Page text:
A smartphone client-server teleradiology system for primary diagnosis of acute stroke

J. Ross Mitchell, Pranshu Sharma, Jayesh Modi, Mark Simpson, Monroe Thomas, Michael D. Hill, Mayank Goyal

Research output: Contribution to journalArticle

50 Scopus citations

Abstract

Background: Recent advances in the treatment of acute ischemic stroke have made rapid acquisition, visualization, and interpretation of images a key factor for positive patient outcomes. We have developed a new teleradiology system based on a client-server architecture that enables rapid access to interactive advanced 2-D and 3-D visualization on a current generation smartphone device (Apple iPhone or iPod Touch, or an Android phone) without requiring patient image data to be stored on the device. Instead, a server loads and renders the patient images, then transmits a rendered frame to the remote device. Objective: Our objective was to determine if a new smartphone client-server teleradiology system is capable of providing accuracies and interpretation times sufficient for diagnosis of acute stroke. Methods: This was a retrospective study. We obtained 120 recent consecutive noncontrast computed tomography (NCCT) brain scans and 70 computed tomography angiogram (CTA) head scans from the Calgary Stroke Program database. Scans were read by two neuroradiologists, one on a medical diagnostic workstation and an iPod or iPhone (hereafter referred to as an iOS device) and the other only on an iOS device. NCCT brain scans were evaluated for early signs of infarction, which includes early parenchymal ischemic changes and dense vessel sign, and to exclude acute intraparenchymal hemorrhage and stroke mimics. CTA brain scans were evaluated for any intracranial vessel occlusion. The interpretations made on an iOS device were compared with those made at a workstation. The total interpretation times were recorded for both platforms. Interrater agreement was assessed. True positives, true negatives, false positives, and false negatives were obtained, and sensitivity, specificity, and accuracy of detecting the abnormalities on the iOS device were computed. Results: The sensitivity, specificity, and accuracy of detecting intraparenchymal hemorrhage were 100% using the iOS device with a perfect interrater agreement (kappa = 1). The sensitivity, specificity, and accuracy of detecting acute parenchymal ischemic change were 94.1%, 100%, and 98.09% respectively for reader 1 and 97.05%, 100%, and 99.04% for reader 2 with nearly perfect interrater agreement (kappa = .8). The sensitivity, specificity, and accuracy of detecting dense vessel sign were 100%, 95.4%, and 96.19% respectively for reader 1 and 72.2%, 100%, and 95.23% for reader 2 using the iOS device with a good interrater agreement (kappa = .69). The sensitivity, specificity, and accuracy of detecting vessel occlusion on CT angiography scans were 94.4%, 100%, and 98.46% respectively for both readers using the iOS device, with perfect interrater agreement (kappa = 1). No significant difference (P < .05) was noted in the interpretation time between the workstation and iOS device. Conclusion: The smartphone client-server teleradiology system appears promising and may have the potential to allow urgent management decisions in acute stroke. However, this study was retrospective, involved relatively few patient studies, and only two readers. Generalizing conclusions about its clinical utility, especially in other diagnostic use cases, should not be made until additional studies are performed.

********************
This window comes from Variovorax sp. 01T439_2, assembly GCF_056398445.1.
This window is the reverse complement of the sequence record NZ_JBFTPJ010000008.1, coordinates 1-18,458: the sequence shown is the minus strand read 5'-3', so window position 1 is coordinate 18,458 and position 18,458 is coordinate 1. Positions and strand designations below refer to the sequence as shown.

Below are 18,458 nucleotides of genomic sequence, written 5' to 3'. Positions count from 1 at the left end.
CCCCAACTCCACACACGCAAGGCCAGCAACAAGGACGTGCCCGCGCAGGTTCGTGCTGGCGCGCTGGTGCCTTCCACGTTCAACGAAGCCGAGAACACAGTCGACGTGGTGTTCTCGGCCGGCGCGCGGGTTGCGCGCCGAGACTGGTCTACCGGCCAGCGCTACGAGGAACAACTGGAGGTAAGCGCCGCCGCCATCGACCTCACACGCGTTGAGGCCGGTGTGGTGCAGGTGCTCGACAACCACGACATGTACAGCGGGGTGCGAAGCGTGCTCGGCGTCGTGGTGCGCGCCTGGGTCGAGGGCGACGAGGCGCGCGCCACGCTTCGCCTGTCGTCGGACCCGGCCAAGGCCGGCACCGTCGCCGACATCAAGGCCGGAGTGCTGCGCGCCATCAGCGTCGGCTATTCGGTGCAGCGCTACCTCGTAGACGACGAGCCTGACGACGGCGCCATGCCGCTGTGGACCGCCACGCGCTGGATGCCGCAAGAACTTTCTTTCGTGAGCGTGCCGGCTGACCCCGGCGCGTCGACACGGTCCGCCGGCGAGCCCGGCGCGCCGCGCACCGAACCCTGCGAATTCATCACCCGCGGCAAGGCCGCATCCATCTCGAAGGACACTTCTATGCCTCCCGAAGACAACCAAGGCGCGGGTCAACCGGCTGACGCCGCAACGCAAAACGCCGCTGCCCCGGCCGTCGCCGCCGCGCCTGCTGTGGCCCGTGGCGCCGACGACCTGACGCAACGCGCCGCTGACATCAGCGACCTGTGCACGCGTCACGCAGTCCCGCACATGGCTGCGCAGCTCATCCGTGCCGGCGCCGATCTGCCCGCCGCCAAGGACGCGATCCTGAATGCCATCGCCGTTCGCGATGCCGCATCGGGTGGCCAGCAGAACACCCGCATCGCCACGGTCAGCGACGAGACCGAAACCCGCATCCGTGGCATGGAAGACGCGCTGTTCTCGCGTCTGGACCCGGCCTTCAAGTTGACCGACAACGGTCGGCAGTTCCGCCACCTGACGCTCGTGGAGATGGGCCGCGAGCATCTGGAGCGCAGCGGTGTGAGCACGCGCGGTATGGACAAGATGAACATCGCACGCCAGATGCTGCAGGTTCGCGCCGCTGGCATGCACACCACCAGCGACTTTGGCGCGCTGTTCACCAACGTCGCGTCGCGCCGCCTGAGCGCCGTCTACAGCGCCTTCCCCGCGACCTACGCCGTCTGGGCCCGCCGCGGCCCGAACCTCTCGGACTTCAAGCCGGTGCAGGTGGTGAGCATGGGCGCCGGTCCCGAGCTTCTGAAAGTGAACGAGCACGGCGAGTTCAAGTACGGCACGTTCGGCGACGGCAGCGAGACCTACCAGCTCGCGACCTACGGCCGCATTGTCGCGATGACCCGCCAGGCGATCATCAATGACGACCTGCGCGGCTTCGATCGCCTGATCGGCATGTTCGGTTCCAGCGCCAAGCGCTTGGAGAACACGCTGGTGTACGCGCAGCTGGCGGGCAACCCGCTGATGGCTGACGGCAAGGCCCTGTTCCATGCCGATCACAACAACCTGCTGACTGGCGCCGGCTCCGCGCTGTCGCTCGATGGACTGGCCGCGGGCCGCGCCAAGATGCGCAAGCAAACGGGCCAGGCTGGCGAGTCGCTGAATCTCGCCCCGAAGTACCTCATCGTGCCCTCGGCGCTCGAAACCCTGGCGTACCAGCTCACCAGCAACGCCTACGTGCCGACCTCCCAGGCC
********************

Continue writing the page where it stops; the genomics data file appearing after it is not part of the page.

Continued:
Original languageEnglish (US)
Pages (from-to)e31
JournalJournal of medical Internet research
Volume13
Issue number2
DOIs
StatePublished - Apr 1 2011

Keywords

  • Acute stroke
  • Computed tomography
  • Mhealth
  • Mobile phone
  • Teleradiology

ASJC Scopus subject areas

  • Health Informatics

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    Mitchell, J. R., Sharma, P., Modi, J., Simpson, M., Thomas, M., Hill, M. D., & Goyal, M. (2011). A smartphone client-server teleradiology system for primary diagnosis of acute stroke. Journal of medical Internet research, 13(2), e31. https://doi.org/10.2196/jmir.1732